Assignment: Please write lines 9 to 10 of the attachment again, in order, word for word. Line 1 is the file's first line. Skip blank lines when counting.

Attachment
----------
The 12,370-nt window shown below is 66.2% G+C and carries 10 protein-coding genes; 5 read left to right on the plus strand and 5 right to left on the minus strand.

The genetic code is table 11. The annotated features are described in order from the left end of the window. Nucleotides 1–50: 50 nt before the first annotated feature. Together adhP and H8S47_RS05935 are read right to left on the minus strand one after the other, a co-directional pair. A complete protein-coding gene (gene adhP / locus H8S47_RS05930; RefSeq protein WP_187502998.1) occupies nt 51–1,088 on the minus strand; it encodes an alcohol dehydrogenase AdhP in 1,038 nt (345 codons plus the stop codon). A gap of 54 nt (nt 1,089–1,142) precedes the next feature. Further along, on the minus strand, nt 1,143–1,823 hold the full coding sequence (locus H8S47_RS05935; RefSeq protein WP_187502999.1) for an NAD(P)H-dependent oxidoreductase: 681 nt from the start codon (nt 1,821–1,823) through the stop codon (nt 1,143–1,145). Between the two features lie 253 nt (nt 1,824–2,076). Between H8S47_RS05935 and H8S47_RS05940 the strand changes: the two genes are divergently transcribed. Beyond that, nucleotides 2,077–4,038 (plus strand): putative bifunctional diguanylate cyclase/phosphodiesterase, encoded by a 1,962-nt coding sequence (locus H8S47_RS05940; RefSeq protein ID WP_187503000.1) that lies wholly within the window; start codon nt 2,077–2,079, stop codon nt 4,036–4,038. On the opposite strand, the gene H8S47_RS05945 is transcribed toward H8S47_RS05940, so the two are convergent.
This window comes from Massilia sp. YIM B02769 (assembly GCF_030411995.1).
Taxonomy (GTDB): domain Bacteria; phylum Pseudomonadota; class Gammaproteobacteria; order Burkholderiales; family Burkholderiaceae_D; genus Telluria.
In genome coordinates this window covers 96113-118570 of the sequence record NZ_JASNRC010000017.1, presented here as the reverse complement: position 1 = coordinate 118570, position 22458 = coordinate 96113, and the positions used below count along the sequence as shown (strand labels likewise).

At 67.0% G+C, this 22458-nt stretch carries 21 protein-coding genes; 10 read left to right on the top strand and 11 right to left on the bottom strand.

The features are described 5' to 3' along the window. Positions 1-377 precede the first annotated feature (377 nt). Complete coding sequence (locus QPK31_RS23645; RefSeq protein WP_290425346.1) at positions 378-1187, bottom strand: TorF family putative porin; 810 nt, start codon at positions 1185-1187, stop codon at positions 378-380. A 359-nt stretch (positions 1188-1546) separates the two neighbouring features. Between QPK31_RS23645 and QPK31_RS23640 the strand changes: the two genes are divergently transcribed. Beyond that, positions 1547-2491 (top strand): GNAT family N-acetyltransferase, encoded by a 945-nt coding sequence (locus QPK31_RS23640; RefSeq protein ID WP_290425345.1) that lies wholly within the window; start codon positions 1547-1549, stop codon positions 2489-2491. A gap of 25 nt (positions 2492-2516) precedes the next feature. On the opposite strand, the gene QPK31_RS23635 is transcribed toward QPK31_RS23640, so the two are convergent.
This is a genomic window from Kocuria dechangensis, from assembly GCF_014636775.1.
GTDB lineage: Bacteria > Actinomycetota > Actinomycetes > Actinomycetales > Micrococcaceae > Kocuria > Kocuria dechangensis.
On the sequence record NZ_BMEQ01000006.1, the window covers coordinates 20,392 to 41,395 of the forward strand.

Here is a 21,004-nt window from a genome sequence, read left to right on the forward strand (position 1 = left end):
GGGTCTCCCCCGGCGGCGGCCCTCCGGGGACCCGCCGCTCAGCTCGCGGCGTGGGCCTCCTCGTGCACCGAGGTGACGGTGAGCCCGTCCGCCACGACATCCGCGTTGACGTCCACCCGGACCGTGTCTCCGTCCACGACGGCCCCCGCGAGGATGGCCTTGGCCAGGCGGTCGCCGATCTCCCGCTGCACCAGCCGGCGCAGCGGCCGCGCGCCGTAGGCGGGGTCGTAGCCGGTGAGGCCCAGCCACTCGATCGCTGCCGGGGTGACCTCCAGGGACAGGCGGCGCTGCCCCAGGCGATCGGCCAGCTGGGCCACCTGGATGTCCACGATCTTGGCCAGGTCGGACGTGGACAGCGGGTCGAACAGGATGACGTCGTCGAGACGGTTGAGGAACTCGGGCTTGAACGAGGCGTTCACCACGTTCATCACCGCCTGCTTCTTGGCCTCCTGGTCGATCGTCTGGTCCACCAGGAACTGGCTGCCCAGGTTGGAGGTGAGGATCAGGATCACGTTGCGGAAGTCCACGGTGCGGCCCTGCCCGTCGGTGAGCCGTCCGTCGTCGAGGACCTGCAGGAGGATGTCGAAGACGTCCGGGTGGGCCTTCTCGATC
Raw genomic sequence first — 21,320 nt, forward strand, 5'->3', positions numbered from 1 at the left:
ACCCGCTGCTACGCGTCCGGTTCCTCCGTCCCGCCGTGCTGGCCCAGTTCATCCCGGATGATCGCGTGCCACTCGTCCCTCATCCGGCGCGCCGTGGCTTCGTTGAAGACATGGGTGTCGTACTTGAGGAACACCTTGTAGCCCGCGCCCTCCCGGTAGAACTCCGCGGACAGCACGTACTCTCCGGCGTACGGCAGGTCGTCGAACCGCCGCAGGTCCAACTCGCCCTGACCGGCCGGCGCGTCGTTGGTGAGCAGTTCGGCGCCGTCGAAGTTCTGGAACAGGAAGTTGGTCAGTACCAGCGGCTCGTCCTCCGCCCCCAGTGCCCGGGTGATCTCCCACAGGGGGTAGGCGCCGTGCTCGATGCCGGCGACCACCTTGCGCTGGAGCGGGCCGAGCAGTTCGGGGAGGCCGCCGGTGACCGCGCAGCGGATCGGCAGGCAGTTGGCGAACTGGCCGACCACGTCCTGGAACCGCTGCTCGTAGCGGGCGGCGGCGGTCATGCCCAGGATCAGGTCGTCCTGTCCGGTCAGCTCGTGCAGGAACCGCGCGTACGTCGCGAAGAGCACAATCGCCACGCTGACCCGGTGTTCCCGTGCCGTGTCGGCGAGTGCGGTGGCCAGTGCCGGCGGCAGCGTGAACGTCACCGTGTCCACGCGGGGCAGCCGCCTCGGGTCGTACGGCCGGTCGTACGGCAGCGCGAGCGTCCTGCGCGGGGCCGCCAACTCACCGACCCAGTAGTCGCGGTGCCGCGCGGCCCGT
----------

GTDB lineage: Bacteria > Actinomycetota > Actinomycetes > Actinomycetales > Micrococcaceae > Kocuria > Kocuria dechangensis.
On the sequence record NZ_BMEQ01000006.1, the window covers coordinates 20,392 to 41,395 of the forward strand.